Manufacturing companies in the Midwest are looking beyond the continental U.S. to fill much-needed positions. According to the Wall Street Journal, recruiters and staffing companies are setting sights on Puerto Rico. In the past year and a half, Integrated Staffing Solutions has recruited approximately 300 Puerto Rican employees to the Midwest.
The U.S. Census Bureau estimates that the island has lost nearly half a million residents over the past 10 years, in part because of the flailing economy. For instance, in December the unemployment rate in Puerto Rico was 8.3 percent, more than double that of the 50 states. Natural disasters like Hurricane Maria have also sent hundreds of thousands of Puerto Ricans to the mainland.
Recruiters are turning to the island’s residents because, as U.S. citizens, there’s no need for them to obtain visas or undergo other lengthy government processes.
Carlos RomÁ¡n RomÁ¡n, an administrator at the Department of Labor and Human Resources in Puerto Rico, told the WSJ that the Puerto Rican government has authorized 200 companies to recruit in the U.S. territory over the past four years. In that time frame, more than 2,000 workers have been hired spanning across industries from healthcare to agriculture.
The National Puerto Rican Chamber of Commerce website offers visitors an option to become a member or purchase recruitment plans designed to tap into the vast network of workers to promote and market U.S. job opportunities.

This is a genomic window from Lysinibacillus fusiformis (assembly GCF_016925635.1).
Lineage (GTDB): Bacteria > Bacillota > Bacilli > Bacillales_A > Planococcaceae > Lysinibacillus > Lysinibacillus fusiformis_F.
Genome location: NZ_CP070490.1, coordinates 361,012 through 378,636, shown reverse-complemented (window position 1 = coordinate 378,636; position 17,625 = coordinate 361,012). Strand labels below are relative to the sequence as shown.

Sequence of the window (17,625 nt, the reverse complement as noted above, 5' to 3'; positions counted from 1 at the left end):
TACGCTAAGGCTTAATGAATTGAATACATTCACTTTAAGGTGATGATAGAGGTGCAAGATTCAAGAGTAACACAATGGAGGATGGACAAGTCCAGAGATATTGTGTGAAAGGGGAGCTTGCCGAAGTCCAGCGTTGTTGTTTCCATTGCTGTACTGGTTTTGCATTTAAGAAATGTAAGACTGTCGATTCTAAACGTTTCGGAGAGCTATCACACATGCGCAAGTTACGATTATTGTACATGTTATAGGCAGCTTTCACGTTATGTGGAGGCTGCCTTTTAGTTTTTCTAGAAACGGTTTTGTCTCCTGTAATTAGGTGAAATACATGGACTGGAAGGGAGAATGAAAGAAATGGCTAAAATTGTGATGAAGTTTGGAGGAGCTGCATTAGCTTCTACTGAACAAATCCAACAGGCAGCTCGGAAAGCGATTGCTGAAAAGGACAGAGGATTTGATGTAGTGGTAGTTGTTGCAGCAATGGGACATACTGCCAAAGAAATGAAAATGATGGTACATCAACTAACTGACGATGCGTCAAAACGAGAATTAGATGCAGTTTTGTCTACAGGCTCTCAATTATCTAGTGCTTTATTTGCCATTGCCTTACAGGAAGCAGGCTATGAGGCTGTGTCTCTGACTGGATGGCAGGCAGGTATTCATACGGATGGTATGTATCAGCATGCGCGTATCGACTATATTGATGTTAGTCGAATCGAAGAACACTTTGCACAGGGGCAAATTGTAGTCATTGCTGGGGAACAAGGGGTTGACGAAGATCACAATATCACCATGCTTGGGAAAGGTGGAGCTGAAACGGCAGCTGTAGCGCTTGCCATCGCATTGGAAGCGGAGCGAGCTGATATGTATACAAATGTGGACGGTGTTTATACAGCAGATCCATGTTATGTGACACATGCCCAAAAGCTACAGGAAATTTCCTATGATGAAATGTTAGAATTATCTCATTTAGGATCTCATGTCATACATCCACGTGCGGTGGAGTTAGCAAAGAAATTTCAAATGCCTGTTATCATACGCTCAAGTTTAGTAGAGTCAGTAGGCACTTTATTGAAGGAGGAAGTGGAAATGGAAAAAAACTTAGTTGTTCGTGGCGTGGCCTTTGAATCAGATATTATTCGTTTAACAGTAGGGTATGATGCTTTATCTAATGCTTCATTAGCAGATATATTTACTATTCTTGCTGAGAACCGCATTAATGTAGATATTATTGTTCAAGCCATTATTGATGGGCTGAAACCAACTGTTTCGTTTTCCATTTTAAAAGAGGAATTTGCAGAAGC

Bayada Home Healthcare, an in-home care provider, told the WSJ that it hired 26 nurses from Puerto Rico for positions in Minnesota, 13 of whom are currently getting licensed in the state.
Rolando Borja-Trujillo, CEO of Integrated Staffing Solutions, said he recruited dozens of Puerto Rican residents to work at Norcold Inc., an RV-refrigerator-manufacturing company based in Sidney, Ohio.
While these employees are meeting employer’s needs, the transition from island life to the Midwest is hard. While Norcold provided its new hires with airfare, temporary housing and clothing, the latter still had to contend with other obstacles including the lack of transportation and cultural misunderstandings. One Norcold employee, Yezery Maldonado Alvarado, told the WSJ that when she went to open a bank account, she was told she needed a green card. Maldonado Alvarado explained that she’s a U.S. citizen with a U.S. passport but the bank wasn’t convinced. Eventually, she was able to open an account elsewhere.
Additionally, business at Norcold started slowing down, which forced some of the Puerto Rican employees to find work elsewhere.